Anon – the greatest poet?
December 31, 2014
No doubt this January 1st we’ll all spring out of bed refreshed and ready to seize the promise of a pristine new year. As our clear, crisp minds embark on new creative pursuits, here’s a question to help understand what kind of projects we’re working on and who they’re really for.
Would I be willing to do this anonymously?
In other words: is this for personal gratification or personal enjoyment? Is it something I’m willing to stand behind? Is it worthwhile for others, and/or in its own right? The question is intended to help us clarify our motivations for working on a task.
Anonymity does appeal, however. I remember reading poetry anthologies in school and thinking the best poems were by Anon. Who was this mysterious Anon who wrote all of the bold, simple poems that spoke with such undeniable clarity that they sounded fresh, funny and often alarming centuries later? Now I find myself wondering who these poets were and why their names don’t appear in the anthologies. Perhaps a famous master decided that a straightforward, comic piece didn’t fit her oeuvre. Were they risking controversy? Did they only have one poem to write or thousands? Were they always anonymous or was their name lost over shifting centuries? Conversely, how many poets now exist in name only, a bit like Ozymandias?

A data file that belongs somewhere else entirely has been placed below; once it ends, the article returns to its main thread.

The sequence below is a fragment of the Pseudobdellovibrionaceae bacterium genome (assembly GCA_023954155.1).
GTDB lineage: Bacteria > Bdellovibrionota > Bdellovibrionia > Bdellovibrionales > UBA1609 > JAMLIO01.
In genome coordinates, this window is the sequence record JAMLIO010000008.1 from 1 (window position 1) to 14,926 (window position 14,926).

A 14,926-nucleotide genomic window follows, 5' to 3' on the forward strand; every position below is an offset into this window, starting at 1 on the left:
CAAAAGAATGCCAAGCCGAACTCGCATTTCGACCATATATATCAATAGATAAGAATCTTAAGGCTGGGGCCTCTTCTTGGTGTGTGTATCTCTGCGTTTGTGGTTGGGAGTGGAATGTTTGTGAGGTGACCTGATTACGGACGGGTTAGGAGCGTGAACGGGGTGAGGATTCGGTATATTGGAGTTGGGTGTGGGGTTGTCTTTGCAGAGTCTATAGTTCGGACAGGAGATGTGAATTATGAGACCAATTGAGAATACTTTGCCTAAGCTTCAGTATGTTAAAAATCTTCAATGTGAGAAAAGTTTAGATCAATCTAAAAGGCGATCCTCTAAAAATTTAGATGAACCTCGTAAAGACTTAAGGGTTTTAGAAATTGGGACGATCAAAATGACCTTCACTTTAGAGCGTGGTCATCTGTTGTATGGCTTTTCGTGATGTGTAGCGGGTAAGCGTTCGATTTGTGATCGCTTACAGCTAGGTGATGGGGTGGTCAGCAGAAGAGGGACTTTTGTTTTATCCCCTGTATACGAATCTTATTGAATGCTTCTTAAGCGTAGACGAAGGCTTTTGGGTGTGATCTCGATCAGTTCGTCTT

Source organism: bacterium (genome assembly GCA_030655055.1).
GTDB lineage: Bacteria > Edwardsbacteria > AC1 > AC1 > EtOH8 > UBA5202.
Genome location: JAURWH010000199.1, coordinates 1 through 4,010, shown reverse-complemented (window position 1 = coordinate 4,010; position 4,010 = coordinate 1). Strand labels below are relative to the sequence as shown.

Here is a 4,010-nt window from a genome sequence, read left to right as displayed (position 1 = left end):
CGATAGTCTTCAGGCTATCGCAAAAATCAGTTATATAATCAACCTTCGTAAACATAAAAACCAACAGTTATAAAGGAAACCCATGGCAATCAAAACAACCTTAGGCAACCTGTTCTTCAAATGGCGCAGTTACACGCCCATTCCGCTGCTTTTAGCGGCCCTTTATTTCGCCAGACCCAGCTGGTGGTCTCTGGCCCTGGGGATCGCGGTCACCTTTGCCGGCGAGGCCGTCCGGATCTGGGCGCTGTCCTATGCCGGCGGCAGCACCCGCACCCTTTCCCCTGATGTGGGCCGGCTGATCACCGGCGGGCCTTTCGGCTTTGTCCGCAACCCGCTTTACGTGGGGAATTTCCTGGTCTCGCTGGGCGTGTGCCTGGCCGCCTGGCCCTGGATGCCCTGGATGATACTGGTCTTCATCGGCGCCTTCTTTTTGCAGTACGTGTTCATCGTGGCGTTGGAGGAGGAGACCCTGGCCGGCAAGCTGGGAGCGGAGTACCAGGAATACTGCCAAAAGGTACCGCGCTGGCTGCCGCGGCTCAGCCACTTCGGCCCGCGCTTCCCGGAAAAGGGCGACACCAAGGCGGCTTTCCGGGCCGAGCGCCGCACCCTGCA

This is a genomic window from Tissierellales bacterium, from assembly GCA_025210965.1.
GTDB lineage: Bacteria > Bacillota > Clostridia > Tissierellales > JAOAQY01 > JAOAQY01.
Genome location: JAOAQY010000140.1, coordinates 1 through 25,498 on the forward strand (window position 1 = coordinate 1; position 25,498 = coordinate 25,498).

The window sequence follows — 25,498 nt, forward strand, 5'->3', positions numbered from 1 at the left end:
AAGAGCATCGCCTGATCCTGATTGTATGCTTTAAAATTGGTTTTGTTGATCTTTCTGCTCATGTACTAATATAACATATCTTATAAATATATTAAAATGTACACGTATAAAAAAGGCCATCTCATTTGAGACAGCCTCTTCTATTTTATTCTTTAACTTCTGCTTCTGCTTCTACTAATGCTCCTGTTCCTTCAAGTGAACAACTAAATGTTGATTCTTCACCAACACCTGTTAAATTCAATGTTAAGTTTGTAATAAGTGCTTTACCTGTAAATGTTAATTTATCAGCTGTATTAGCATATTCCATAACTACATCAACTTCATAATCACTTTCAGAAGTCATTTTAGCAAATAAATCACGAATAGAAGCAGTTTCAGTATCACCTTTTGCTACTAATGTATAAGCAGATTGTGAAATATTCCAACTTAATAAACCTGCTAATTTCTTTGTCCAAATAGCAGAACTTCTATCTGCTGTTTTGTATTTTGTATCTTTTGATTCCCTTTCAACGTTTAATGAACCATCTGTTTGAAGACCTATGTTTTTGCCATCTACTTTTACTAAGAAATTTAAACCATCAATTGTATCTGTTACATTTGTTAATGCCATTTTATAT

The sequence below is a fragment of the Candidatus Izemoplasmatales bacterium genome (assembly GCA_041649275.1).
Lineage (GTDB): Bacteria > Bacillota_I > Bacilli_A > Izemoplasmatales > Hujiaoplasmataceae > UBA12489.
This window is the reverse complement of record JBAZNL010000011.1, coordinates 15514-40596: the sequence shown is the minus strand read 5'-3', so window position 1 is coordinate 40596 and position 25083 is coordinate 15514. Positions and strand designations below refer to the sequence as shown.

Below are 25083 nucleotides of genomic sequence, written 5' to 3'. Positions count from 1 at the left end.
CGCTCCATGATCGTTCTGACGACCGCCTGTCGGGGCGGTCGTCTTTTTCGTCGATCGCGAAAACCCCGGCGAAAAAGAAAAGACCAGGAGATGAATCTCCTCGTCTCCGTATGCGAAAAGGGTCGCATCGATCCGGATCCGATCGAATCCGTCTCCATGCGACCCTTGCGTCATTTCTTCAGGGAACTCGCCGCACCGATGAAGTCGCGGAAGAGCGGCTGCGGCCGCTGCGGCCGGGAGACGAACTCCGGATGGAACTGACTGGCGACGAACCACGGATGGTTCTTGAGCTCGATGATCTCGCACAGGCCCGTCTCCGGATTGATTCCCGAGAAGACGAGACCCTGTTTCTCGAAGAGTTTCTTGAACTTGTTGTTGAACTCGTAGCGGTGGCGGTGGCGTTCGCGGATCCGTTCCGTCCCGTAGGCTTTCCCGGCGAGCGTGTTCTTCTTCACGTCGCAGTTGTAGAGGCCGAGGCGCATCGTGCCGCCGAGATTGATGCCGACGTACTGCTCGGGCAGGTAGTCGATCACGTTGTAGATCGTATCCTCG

This touches on the topic of intrinsic motivation. Some projects are passions and important for our fulfillment and sense of wellbeing. These are some of the most meaningful activities we can do. If I write a story because I enjoy the challenge of expressing myself, I don’t need the approval of others to do so. In fact, in some ways writing becomes more enjoyable if no external recognition is asked for or received. It becomes deeply personal – and its worth won’t be coloured by the opinions of others.
Other projects are valuable because they do have meaning for other people. They could be social, like playing guitar with friends; or inspiring, like painting a scene that stirs emotions. Perhaps a project will benefit a community or directly alleviate someone’s suffering. We might consider still other works, especially those at the pinnacle of a craft, worthwhile purely as aesthetic or innovative achievements – or perhaps because such actions or behaviours are inherently worthwhile. Solving a hard mathematical problem or learning to dance might be good examples (though neither are strengths of mine).
On the other hand, we’re likely to encounter disappointment when we expect our work or art to bring us pleasure because of how it reflects on us. Then we derive little enjoyment from our effort unless it gains us recognition: something we ultimately have little control over.
It’s a good idea to know what kind of satisfaction we’re looking for. Happy New Year!
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